While the view about the Narendra Modi government’s culpability differs, the anger against the Nitish Kumar government on lack of employment opportunities is all pervasive
Seven months on after lakhs of migrant workers returned to their homes, many on foot, following the announcement of sudden and extended nationwide lockdown, the narrative on the ground in Bihar is divided over religious and caste lines.
There are no official figures on how many people migrate for work out of Bihar each year. As per reports, 25-30 lakh migrant workers returned home during the lockdown.
The anger against the Nitish Kumar government on lack of employment opportunities leaving no option but to migrate is all pervasive. The voter is clear in this election that ‘bijli-paani-sadak’ (electricity-water-road) is not the only parameter of development.
But, depending on where you are standing and who you are speaking to, the view about the Narendra Modi government’s culpability changes.
In Simalbari village, in Kishanganj, Khurshid Alam is livid. His four brothers worked at a garment factory in Ludhiana. They had been living there for four years. The extended lockdown, meant no food or air as the police would not let them step out of their cramped quarters. Their family had to send money, which it borrowed on interest, to bring the four back home. “They set us back by five years. It will take us a long time to pay back the loan. How come coronavirus was only for the common man. There is no coronavirus now that Modiji is doing election rallies,” Mr. Alam said. As soon as the travel restrictions were lifted, his brothers were back in Ludhiana.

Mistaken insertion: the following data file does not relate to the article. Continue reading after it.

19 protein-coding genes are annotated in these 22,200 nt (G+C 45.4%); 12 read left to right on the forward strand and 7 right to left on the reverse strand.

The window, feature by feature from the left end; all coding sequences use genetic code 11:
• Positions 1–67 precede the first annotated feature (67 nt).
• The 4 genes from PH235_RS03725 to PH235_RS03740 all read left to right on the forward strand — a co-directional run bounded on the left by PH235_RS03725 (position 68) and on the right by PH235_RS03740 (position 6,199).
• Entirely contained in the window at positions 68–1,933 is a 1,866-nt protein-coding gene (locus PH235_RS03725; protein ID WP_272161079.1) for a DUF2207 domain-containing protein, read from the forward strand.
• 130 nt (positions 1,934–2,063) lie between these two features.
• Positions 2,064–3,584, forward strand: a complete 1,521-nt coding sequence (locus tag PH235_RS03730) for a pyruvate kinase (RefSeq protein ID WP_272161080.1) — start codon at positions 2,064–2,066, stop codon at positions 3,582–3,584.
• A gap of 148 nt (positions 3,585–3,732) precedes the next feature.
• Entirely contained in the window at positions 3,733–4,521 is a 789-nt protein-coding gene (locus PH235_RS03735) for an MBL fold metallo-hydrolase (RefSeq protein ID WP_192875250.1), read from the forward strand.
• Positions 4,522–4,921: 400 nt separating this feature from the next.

‘What is Modi’s fault in it?’
Just a few kilometres away in Mahesh Batna village, Lalchand Singh who belongs to the Dalit community of Rajvanshi, recalls how his brother, who worked in Bengaluru, waited many days hoping that the lockdown would be lifted using whatever little money he had. When he and others with him realised that the lockdown might not be lifted any time soon, they pooled in whatever money they had and hired a bus to return. They still had to stay in quarantine. The lockdown also meant that the villagers, who usually leave for Punjab during the harvest and sowing season, could not go due to the travel restrictions and lost one part of their key annual income. But do they blame Mr. Modi for this hasty decision? The answer is a resounding ‘no’. “What is Modi’s fault in it? Modi is only trying to save the country. This is a foreign disease. If he had not imposed lockdown in time, then we all would have contracted it,” Mr. Singh said.
In Pranpur Assembly constituency, Katihar, Fayaz Alam, 19, who was working as an electrician in Mumbai took five days to return after spending ₹8,000 and since then he has not able to garner the courage to return. Mr. Alam does not speak much, but others around him are enraged. “Why do our children have to go outside of Bihar. Nitish says he brought roads and water. Will these roads feed our stomachs, there are no factories here, the few ones have been shut. And then we have Modi ji to top it, he has only been taking decisions that hurt us, from demonetisation to lockdown,” Mohmmad Salim said.
Some 70 km away, in Damdaha constituency, a group of Dalits from Godi community effusively praise Mr. Modi, the free grains and ₹500 per month for a period of three months given to women Jan Dhan account holders. Suman Kumar, who worked at a steel plant in Hyderabad took 10 days to return after spending ₹5,000. He was not eager to revisit the miserable time he spent finding his way back home. But standing next to him, Shambhu Singh, a farm hand, finds no fault with Mr. Modi’s sudden announcement. “No government has given us a single paisa till now and he gave us ₹500 for three months to feed our children ‘dal’ and ‘sabzi’. Can we forget that,” he asserts.